In a country crazy for baseball, the opposition doesn’t like to play ball. On multiple occasions over the last decade, they have refused to play the game, essentially taking their ball and going home. Left unopposed, the PSUV ran up the score.
When opposition abandoned the playing field, Chávez became…el pueblo:
PDVSA, Venezuela’s state-owned oil and gas goliath, was in opposition hands until it joined a 2002 strike aimed to cripple the economy and force Chávez’s resignation. By leaving their posts, the opposition abdicated the powerful position controlling Venezuela’s hydrocarbons. Again, this created a vacuum that Chávez rapidly filled. He replaced striking workers with loyalists, and since then he had PDVSA in the pocket like Tom Brady.
After a heartbreaking defeat in a 2004 recall referendum, the Venezuelan opposition boycotted the 2005 legislative elections, citing electoral irregularities as evidence of corruption. The beef was legitimate (the names of millions of referendum supports were made public), but the boycott was shortsighted.
With the opposition sidelined, the Chávez camp gained overwhelming control of the National Assembly, which he leveraged to reconfigure the Supreme Court. Both became rubber-stamp facilities. Chávez did not usurp power. The opposition gave it to him.
For over a decade the Venezuelan opposition to Hugo Chávez has been caught in a self-defeating loop. The Venezuelan media feeds the west an image of Chávez as a tyrant and Venezuelan democracy as a farce. This image becomes the pervasive perception of the Chávez-era abroad. Next, the opposition travels to the US, appearing on panels in Washington and New York where they are applauded for reiterating what we have been trained to believe.
They argue that finger print scans at voting booths are tantamount to intimidation (despite years of front-page photos of Iraqi and Afghani tinted thumbs as evidence of burgeoning democracy). They argue that voting booths in chavista neighborhoods remain open past election deadlines, and that state-controlled transportation is used to ferry voters from the barrios to the voting booths. These are irregularities, to be sure, but an extension of the franchise into South America’s slums could just as easily be lauded as criticized.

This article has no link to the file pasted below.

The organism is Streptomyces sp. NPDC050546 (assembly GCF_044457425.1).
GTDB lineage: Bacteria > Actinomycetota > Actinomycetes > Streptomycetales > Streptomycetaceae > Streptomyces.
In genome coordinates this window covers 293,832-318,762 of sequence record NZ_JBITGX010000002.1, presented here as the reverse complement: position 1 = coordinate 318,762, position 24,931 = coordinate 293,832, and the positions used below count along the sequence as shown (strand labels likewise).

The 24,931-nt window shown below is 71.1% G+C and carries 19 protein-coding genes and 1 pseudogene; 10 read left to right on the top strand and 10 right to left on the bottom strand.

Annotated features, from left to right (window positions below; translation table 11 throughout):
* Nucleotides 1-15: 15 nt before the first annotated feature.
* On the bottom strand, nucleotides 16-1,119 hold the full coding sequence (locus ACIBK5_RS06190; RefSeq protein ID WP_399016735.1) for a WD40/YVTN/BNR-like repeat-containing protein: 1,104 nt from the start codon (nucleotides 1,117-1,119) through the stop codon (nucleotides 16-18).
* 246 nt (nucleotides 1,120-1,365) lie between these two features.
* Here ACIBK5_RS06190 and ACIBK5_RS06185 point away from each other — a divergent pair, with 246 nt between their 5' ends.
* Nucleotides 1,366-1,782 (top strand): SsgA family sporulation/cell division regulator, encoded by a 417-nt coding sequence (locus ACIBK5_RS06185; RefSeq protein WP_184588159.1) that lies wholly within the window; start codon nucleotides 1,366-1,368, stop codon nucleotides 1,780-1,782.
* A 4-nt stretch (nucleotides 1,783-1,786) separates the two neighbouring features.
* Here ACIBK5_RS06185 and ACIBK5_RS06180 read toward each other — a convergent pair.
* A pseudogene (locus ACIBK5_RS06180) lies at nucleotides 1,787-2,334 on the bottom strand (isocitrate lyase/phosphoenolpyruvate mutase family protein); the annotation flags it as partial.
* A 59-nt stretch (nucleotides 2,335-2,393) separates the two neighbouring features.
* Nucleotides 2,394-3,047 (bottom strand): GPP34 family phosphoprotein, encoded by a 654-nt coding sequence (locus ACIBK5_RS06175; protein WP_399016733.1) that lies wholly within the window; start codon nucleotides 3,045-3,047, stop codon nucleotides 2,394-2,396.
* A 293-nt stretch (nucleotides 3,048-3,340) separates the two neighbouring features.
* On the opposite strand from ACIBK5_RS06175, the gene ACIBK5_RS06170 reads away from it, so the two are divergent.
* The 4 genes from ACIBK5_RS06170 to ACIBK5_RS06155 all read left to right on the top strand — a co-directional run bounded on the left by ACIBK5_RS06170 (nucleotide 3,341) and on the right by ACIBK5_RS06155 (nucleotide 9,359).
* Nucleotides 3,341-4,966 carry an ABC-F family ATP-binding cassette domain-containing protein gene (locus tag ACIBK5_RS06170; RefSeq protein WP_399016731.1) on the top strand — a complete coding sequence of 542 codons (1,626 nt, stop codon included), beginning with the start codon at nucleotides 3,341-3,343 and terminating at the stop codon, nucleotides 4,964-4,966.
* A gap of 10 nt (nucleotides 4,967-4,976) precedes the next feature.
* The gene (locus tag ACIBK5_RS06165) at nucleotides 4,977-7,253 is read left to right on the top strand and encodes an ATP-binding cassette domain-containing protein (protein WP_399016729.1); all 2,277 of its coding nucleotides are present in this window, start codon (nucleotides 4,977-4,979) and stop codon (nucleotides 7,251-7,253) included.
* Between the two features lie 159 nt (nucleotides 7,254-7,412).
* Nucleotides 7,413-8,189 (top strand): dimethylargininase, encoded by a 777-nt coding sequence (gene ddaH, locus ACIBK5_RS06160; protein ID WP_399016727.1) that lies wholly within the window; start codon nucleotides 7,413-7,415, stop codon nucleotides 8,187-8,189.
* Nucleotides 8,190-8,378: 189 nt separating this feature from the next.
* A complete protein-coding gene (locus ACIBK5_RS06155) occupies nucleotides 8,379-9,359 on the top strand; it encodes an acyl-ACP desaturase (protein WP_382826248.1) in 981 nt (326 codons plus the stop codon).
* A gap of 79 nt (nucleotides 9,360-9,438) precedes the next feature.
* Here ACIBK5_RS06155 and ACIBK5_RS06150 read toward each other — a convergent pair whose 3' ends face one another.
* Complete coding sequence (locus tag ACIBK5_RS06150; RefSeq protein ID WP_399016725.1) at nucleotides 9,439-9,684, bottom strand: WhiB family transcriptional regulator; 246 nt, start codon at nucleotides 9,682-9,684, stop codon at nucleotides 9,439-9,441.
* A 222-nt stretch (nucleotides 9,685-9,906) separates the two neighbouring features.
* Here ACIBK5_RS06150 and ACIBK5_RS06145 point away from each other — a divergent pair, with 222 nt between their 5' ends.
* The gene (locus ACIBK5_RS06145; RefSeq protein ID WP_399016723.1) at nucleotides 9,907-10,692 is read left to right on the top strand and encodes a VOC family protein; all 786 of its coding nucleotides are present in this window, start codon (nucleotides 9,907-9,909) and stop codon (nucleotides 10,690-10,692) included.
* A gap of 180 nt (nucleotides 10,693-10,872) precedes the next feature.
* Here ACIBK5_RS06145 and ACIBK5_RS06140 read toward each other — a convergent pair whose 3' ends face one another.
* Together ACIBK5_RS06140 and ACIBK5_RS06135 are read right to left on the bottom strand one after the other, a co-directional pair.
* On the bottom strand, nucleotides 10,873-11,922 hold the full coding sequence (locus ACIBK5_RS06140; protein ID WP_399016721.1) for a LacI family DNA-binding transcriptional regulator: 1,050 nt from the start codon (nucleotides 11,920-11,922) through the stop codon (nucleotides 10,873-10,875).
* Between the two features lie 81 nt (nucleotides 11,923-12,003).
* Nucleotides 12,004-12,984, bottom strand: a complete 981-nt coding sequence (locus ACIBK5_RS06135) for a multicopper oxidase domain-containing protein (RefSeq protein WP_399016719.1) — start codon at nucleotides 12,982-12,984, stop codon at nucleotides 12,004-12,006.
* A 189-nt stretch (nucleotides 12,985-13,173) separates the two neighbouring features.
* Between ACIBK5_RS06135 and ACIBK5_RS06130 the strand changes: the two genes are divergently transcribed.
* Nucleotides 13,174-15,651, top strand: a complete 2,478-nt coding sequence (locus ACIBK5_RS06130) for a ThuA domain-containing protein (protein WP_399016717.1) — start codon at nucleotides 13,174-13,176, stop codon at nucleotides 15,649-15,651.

They argue that the voting booths are too skinny.
And in Washington, policy makers shake their heads at this wild application of tyrannical power. Encouraged, the opposition buys into the “Chávez as a dictator” meme and self-righteously refuses to “play-ball”.
They want an opposition? They want the democratic veneer that comes with a contested election? They need to respect the rules of the game.
But New York and Washington do not vote in Venezuelan elections and most of people who do don’t feel that way about Chávez.
The opposition has finally accepted this.
There is no boycott. Henrique Capriles is barnstorming the country, building a momentum that hasn’t been seen in years. The opposition understands that whether they play ball or not, the game is going to go on. And when they refuse to play, it means the PSUV gets to make the rules. And when the PSUV gets to make the rules, they are going to be better at the game than its opponents.
Capriles must confront Maduro head-on, even if the election is a lost cause. Sure, the system is stacked against him, but he must show Venezuelans that his ideas are worth fighting for. Accepting a hard fought defeat will pave the way to an eventual ascension to power, perhaps before the end of the decade.
The opposition must play the game. It is the only way to win.
*See Coronil, “State Reflections: The 2002 Coup Against Hugo Chavez